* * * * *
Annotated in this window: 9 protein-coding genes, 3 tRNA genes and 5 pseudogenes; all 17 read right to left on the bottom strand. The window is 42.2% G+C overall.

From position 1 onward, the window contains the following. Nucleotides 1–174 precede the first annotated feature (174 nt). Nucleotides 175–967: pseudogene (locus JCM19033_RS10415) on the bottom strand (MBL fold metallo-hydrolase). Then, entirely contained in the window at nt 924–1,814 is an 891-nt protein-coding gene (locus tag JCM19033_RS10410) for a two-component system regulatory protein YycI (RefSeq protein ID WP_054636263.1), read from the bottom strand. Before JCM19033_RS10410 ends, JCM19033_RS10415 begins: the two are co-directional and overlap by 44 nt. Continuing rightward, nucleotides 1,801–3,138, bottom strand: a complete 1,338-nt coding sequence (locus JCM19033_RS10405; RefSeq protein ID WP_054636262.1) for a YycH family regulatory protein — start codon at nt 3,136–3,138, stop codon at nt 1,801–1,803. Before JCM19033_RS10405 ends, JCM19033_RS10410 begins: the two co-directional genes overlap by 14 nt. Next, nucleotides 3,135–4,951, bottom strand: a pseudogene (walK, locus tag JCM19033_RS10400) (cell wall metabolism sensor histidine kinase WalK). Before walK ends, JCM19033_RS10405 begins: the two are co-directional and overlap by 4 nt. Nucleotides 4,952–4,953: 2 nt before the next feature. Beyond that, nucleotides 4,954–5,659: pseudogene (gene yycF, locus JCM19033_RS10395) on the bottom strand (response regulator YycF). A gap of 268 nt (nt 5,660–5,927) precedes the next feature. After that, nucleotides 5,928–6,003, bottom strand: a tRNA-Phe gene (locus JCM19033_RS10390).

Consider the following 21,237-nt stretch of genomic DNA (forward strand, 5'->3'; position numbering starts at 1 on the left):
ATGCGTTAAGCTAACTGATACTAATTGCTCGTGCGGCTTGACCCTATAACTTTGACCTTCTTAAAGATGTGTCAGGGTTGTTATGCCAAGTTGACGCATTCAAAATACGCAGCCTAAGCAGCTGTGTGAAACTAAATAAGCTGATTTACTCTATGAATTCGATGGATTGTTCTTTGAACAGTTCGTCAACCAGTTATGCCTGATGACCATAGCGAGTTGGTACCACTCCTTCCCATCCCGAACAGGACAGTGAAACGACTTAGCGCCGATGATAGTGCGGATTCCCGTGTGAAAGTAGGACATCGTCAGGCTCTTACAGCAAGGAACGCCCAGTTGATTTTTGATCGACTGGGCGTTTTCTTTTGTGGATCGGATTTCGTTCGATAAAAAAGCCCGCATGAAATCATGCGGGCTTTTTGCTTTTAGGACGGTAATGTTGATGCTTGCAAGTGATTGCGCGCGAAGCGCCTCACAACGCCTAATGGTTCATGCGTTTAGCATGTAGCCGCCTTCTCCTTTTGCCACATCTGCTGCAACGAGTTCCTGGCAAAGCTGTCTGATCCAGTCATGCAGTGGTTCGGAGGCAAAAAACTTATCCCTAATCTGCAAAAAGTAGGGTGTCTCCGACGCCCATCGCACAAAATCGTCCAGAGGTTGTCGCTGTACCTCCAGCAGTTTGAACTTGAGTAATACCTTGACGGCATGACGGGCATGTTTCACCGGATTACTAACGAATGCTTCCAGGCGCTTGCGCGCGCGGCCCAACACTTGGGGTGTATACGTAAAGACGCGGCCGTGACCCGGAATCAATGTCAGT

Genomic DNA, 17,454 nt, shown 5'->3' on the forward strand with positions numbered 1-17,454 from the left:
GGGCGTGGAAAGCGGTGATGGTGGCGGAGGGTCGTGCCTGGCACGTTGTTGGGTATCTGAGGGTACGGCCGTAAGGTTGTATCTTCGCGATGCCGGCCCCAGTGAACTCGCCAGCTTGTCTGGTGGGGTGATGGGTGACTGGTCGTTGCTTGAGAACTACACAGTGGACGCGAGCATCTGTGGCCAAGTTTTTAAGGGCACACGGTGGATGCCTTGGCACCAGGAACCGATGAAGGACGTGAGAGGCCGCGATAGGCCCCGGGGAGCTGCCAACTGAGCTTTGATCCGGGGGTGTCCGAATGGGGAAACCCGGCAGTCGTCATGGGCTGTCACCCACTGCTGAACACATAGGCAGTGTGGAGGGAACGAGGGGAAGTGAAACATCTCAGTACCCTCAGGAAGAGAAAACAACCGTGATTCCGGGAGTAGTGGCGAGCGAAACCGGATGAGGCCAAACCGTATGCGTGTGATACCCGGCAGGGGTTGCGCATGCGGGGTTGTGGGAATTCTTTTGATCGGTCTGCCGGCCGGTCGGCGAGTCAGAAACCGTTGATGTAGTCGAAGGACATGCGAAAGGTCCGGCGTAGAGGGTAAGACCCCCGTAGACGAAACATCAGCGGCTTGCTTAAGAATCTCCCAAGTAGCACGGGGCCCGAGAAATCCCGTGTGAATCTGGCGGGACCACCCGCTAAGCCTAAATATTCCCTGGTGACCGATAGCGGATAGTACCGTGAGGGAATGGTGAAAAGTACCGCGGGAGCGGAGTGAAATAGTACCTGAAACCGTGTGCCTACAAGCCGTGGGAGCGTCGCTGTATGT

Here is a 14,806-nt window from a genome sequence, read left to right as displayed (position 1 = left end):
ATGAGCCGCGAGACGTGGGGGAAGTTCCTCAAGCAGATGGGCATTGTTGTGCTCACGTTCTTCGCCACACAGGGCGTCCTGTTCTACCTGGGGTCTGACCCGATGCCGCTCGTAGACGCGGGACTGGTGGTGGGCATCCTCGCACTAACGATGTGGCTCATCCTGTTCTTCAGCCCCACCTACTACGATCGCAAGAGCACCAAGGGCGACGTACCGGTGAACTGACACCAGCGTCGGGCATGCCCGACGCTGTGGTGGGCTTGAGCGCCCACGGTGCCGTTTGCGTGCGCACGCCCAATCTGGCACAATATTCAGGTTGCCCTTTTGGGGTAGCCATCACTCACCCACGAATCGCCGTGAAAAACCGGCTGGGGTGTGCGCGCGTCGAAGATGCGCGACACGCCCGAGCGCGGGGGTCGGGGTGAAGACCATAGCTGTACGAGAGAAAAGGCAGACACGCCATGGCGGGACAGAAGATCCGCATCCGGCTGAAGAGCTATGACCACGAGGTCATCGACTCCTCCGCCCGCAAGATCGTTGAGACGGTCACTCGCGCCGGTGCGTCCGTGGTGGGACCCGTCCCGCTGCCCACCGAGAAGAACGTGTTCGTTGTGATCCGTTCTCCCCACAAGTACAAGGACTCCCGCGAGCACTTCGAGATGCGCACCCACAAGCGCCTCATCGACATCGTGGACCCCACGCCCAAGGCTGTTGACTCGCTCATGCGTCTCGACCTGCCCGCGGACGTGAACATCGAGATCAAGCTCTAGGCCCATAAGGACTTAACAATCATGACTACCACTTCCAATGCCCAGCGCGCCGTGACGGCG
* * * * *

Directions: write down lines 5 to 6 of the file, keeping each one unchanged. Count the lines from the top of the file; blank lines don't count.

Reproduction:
Genomic DNA, 17,454 nt, shown 5'->3' on the forward strand with positions numbered 1-17,454 from the left:
GGGCGTGGAAAGCGGTGATGGTGGCGGAGGGTCGTGCCTGGCACGTTGTTGGGTATCTGAGGGTACGGCCGTAAGGTTGTATCTTCGCGATGCCGGCCCCAGTGAACTCGCCAGCTTGTCTGGTGGGGTGATGGGTGACTGGTCGTTGCTTGAGAACTACACAGTGGACGCGAGCATCTGTGGCCAAGTTTTTAAGGGCACACGGTGGATGCCTTGGCACCAGGAACCGATGAAGGACGTGAGAGGCCGCGATAGGCCCCGGGGAGCTGCCAACTGAGCTTTGATCCGGGGGTGTCCGAATGGGGAAACCCGGCAGTCGTCATGGGCTGTCACCCACTGCTGAACACATAGGCAGTGTGGAGGGAACGAGGGGAAGTGAAACATCTCAGTACCCTCAGGAAGAGAAAACAACCGTGATTCCGGGAGTAGTGGCGAGCGAAACCGGATGAGGCCAAACCGTATGCGTGTGATACCCGGCAGGGGTTGCGCATGCGGGGTTGTGGGAATTCTTTTGATCGGTCTGCCGGCCGGTCGGCGAGTCAGAAACCGTTGATGTAGTCGAAGGACATGCGAAAGGTCCGGCGTAGAGGGTAAGACCCCCGTAGACGAAACATCAGCGGCTTGCTTAAGAATCTCCCAAGTAGCACGGGGCCCGAGAAATCCCGTGTGAATCTGGCGGGACCACCCGCTAAGCCTAAATATTCCCTGGTGACCGATAGCGGATAGTACCGTGAGGGAATGGTGAAAAGTACCGCGGGAGCGGAGTGAAATAGTACCTGAAACCGTGTGCCTACAAGCCGTGGGAGCGTCGCTGTATGT